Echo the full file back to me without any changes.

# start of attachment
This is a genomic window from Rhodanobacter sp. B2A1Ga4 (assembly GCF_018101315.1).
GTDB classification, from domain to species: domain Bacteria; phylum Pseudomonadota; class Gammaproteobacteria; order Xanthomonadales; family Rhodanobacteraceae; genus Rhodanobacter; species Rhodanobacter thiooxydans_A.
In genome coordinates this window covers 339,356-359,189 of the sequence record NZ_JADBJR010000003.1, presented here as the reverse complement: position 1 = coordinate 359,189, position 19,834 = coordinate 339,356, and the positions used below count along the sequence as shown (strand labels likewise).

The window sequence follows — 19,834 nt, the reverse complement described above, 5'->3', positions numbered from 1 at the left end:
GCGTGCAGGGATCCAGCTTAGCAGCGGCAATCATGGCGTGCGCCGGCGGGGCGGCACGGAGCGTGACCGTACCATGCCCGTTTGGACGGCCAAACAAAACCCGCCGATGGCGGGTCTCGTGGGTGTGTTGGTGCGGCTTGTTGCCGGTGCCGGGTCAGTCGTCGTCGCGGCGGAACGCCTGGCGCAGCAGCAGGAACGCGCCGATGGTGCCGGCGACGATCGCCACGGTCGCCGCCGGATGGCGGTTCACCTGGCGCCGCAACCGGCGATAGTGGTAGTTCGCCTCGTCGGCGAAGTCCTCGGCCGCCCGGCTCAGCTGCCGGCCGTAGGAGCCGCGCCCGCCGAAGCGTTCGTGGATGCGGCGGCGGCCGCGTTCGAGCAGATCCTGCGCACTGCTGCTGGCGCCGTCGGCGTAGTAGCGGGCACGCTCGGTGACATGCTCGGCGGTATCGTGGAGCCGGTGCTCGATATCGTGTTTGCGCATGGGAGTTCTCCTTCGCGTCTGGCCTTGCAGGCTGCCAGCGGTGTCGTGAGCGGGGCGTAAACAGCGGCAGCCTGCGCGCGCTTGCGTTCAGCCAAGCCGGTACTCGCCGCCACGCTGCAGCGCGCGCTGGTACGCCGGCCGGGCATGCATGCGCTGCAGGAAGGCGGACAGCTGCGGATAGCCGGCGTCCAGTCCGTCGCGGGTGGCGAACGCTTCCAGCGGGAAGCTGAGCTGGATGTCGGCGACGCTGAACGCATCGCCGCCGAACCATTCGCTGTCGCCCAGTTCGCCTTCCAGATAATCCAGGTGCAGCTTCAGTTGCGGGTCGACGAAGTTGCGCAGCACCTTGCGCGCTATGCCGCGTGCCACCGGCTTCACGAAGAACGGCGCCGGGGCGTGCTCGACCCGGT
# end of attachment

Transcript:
This is a genomic window from Rhodanobacter sp. B2A1Ga4 (assembly GCF_018101315.1).
GTDB classification, from domain to species: domain Bacteria; phylum Pseudomonadota; class Gammaproteobacteria; order Xanthomonadales; family Rhodanobacteraceae; genus Rhodanobacter; species Rhodanobacter thiooxydans_A.
In genome coordinates this window covers 339,356-359,189 of the sequence record NZ_JADBJR010000003.1, presented here as the reverse complement: position 1 = coordinate 359,189, position 19,834 = coordinate 339,356, and the positions used below count along the sequence as shown (strand labels likewise).

The window sequence follows — 19,834 nt, the reverse complement described above, 5'->3', positions numbered from 1 at the left end:
GCGTGCAGGGATCCAGCTTAGCAGCGGCAATCATGGCGTGCGCCGGCGGGGCGGCACGGAGCGTGACCGTACCATGCCCGTTTGGACGGCCAAACAAAACCCGCCGATGGCGGGTCTCGTGGGTGTGTTGGTGCGGCTTGTTGCCGGTGCCGGGTCAGTCGTCGTCGCGGCGGAACGCCTGGCGCAGCAGCAGGAACGCGCCGATGGTGCCGGCGACGATCGCCACGGTCGCCGCCGGATGGCGGTTCACCTGGCGCCGCAACCGGCGATAGTGGTAGTTCGCCTCGTCGGCGAAGTCCTCGGCCGCCCGGCTCAGCTGCCGGCCGTAGGAGCCGCGCCCGCCGAAGCGTTCGTGGATGCGGCGGCGGCCGCGTTCGAGCAGATCCTGCGCACTGCTGCTGGCGCCGTCGGCGTAGTAGCGGGCACGCTCGGTGACATGCTCGGCGGTATCGTGGAGCCGGTGCTCGATATCGTGTTTGCGCATGGGAGTTCTCCTTCGCGTCTGGCCTTGCAGGCTGCCAGCGGTGTCGTGAGCGGGGCGTAAACAGCGGCAGCCTGCGCGCGCTTGCGTTCAGCCAAGCCGGTACTCGCCGCCACGCTGCAGCGCGCGCTGGTACGCCGGCCGGGCATGCATGCGCTGCAGGAAGGCGGACAGCTGCGGATAGCCGGCGTCCAGTCCGTCGCGGGTGGCGAACGCTTCCAGCGGGAAGCTGAGCTGGATGTCGGCGACGCTGAACGCATCGCCGCCGAACCATTCGCTGTCGCCCAGTTCGCCTTCCAGATAATCCAGGTGCAGCTTCAGTTGCGGGTCGACGAAGTTGCGCAGCACCTTGCGCGCTATGCCGCGTGCCACCGGCTTCACGAAGAACGGCGCCGGGGCGTGCTCGACCCGGT